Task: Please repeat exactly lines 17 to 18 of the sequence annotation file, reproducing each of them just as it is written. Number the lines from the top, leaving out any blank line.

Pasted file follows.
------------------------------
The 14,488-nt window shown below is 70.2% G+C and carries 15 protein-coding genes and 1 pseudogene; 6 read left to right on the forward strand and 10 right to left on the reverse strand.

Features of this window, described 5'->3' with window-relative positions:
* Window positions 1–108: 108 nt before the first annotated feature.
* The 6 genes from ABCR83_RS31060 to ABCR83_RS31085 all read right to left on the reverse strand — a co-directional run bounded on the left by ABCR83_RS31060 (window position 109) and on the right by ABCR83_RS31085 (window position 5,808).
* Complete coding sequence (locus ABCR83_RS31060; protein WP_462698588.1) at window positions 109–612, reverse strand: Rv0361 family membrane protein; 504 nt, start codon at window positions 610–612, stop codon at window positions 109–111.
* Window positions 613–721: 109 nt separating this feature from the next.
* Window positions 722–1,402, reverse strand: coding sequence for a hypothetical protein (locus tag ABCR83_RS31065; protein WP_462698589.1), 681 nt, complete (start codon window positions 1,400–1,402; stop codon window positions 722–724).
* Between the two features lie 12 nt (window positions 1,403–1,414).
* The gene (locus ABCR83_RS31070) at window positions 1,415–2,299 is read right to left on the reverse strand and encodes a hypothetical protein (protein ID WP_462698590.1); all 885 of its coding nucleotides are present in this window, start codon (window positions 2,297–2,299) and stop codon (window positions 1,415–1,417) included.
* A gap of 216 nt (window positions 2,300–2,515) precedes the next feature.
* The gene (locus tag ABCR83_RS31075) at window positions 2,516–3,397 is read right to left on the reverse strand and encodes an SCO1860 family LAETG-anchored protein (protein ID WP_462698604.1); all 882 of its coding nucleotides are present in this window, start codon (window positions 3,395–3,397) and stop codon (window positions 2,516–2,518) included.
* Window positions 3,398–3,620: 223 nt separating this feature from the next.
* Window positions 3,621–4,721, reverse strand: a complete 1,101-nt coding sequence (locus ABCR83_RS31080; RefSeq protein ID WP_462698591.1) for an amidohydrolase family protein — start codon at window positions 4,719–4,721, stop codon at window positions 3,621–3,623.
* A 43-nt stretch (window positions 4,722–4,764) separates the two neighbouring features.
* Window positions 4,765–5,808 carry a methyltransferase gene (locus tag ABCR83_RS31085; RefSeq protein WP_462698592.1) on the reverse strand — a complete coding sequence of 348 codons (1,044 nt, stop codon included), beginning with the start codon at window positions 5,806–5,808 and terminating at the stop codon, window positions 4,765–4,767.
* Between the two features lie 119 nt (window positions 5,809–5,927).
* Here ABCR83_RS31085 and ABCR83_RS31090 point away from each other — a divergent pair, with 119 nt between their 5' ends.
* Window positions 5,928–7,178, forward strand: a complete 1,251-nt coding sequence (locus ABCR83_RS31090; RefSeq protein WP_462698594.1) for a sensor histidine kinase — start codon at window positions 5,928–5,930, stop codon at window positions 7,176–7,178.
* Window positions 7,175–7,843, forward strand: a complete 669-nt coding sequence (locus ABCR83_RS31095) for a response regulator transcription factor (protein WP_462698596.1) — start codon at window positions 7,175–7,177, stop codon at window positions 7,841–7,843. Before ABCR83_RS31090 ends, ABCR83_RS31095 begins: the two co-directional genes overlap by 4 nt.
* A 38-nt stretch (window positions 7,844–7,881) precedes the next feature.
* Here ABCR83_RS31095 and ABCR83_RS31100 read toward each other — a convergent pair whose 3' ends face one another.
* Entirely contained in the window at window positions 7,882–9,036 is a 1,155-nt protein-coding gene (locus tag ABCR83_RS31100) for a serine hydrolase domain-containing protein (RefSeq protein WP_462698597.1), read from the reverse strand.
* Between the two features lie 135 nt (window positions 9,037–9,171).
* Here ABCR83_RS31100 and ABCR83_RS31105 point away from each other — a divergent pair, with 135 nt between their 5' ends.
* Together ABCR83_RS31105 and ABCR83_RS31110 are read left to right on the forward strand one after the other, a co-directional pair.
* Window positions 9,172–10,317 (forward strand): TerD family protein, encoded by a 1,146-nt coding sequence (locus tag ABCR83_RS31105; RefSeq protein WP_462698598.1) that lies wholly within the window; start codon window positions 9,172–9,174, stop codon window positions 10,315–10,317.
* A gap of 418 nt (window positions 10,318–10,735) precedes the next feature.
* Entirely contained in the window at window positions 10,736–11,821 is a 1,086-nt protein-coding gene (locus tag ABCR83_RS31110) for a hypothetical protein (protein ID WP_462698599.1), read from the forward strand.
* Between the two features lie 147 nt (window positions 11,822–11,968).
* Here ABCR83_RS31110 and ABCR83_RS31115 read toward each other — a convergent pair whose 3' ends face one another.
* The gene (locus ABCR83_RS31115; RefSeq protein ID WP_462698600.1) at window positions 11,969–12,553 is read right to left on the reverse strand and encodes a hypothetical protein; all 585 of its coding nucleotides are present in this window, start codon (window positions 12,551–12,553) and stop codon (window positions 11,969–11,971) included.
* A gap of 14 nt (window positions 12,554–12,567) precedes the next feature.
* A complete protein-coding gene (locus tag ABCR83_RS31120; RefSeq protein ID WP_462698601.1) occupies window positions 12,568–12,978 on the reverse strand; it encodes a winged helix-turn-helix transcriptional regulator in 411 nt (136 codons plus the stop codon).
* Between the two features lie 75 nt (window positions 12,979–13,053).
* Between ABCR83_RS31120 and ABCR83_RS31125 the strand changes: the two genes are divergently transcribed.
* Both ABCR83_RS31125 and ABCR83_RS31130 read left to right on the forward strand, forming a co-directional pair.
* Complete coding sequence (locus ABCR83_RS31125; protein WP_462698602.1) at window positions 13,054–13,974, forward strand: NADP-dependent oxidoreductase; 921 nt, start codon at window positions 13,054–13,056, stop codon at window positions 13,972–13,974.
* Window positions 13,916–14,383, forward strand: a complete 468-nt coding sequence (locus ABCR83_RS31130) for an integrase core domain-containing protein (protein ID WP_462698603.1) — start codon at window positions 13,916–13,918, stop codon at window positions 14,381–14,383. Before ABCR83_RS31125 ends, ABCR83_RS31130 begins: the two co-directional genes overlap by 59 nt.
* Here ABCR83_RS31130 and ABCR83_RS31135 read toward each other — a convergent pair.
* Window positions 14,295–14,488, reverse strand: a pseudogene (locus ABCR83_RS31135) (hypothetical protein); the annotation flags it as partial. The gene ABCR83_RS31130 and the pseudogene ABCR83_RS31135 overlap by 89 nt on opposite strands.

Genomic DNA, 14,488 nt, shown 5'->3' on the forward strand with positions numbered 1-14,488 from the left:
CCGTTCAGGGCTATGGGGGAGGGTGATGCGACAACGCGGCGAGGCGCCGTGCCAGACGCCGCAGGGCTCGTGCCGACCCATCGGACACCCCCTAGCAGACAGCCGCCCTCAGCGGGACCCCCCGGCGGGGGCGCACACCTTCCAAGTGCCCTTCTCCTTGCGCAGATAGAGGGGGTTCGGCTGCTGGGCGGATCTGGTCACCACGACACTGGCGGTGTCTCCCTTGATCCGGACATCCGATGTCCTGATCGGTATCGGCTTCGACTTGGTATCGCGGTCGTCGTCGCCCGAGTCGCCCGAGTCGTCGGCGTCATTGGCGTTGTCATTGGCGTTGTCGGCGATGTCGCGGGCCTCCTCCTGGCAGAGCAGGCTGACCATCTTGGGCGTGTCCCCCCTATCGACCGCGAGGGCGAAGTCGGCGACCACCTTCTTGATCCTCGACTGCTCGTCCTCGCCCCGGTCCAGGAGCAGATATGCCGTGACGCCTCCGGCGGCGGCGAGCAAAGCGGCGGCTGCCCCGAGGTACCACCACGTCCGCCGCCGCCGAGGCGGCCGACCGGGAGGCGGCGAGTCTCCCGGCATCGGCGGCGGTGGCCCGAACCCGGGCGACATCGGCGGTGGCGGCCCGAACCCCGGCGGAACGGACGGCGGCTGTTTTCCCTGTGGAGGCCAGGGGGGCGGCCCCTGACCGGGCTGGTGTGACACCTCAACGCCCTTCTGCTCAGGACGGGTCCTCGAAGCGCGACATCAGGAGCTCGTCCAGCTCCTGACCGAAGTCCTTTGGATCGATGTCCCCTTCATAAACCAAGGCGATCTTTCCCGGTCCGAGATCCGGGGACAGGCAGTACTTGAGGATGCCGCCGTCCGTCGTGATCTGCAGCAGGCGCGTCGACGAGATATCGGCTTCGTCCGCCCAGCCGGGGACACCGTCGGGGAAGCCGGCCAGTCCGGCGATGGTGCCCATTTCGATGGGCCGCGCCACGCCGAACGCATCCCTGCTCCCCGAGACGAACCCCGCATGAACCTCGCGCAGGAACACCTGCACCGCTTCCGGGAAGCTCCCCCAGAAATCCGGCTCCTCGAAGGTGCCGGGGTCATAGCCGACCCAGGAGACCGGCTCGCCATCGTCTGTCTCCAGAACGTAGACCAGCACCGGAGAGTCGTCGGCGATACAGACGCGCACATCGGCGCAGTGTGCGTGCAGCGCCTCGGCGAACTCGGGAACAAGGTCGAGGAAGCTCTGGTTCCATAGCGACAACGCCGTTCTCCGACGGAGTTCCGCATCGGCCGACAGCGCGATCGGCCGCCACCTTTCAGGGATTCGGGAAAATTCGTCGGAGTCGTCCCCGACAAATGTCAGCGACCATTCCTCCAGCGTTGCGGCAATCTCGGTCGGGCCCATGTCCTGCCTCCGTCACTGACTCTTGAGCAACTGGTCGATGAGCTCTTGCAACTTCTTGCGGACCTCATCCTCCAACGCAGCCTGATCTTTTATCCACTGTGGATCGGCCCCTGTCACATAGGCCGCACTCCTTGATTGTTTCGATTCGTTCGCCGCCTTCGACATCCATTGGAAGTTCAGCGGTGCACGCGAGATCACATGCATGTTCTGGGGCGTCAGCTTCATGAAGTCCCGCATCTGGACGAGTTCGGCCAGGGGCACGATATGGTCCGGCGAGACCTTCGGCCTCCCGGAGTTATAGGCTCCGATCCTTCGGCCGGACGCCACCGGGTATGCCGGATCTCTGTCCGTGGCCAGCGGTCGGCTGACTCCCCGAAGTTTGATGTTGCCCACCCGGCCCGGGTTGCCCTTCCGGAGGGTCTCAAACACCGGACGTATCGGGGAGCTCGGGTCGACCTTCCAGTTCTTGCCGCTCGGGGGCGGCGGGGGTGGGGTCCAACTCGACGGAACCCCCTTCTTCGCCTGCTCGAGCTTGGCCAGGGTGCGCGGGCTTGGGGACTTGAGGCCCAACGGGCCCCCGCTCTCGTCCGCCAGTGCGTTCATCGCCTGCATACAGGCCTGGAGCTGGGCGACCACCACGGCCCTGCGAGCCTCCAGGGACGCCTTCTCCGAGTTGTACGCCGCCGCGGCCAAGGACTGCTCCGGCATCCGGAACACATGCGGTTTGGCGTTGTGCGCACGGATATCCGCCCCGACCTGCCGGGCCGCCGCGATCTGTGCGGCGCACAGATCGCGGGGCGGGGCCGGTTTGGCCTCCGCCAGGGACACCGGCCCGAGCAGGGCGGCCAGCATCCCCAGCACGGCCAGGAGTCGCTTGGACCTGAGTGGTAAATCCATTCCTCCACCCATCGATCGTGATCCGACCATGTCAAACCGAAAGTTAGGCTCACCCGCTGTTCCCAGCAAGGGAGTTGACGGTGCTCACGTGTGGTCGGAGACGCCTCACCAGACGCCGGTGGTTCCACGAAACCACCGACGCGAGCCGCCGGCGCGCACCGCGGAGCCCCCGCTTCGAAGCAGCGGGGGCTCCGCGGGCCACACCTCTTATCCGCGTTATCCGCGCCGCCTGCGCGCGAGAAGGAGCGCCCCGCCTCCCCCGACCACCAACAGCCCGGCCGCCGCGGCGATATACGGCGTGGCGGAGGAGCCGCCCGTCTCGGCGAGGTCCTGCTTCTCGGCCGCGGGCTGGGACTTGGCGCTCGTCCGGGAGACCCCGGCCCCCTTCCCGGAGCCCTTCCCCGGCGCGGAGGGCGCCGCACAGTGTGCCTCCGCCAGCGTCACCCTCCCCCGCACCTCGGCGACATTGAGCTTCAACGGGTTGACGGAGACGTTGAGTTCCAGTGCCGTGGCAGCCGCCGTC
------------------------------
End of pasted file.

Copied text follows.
* Here ABCR83_RS31085 and ABCR83_RS31090 point away from each other — a divergent pair, with 119 nt between their 5' ends.
* Window positions 5,928–7,178, forward strand: a complete 1,251-nt coding sequence (locus ABCR83_RS31090; RefSeq protein WP_462698594.1) for a sensor histidine kinase — start codon at window positions 5,928–5,930, stop codon at window positions 7,176–7,178.